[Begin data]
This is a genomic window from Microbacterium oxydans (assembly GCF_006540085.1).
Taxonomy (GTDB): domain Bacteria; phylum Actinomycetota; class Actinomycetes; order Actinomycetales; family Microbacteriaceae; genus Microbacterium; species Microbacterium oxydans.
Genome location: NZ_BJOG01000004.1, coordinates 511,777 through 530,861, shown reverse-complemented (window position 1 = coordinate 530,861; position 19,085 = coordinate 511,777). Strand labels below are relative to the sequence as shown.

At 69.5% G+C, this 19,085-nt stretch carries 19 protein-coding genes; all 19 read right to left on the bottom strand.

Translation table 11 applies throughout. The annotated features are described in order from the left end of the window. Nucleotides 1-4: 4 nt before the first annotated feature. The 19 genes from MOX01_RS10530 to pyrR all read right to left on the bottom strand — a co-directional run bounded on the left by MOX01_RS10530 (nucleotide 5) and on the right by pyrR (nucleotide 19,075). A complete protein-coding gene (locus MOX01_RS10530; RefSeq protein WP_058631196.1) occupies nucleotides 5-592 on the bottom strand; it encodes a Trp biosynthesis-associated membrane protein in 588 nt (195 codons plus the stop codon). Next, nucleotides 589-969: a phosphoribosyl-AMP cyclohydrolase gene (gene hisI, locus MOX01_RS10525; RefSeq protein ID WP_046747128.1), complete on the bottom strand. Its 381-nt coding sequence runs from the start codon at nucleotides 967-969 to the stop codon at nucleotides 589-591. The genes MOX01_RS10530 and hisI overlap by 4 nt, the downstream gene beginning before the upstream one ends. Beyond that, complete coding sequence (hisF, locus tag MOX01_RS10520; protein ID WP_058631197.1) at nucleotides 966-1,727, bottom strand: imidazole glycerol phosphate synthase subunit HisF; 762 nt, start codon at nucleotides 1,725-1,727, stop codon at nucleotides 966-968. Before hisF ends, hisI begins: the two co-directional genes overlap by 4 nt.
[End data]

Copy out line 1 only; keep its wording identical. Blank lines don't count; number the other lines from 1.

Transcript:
This is a genomic window from Microbacterium oxydans (assembly GCF_006540085.1).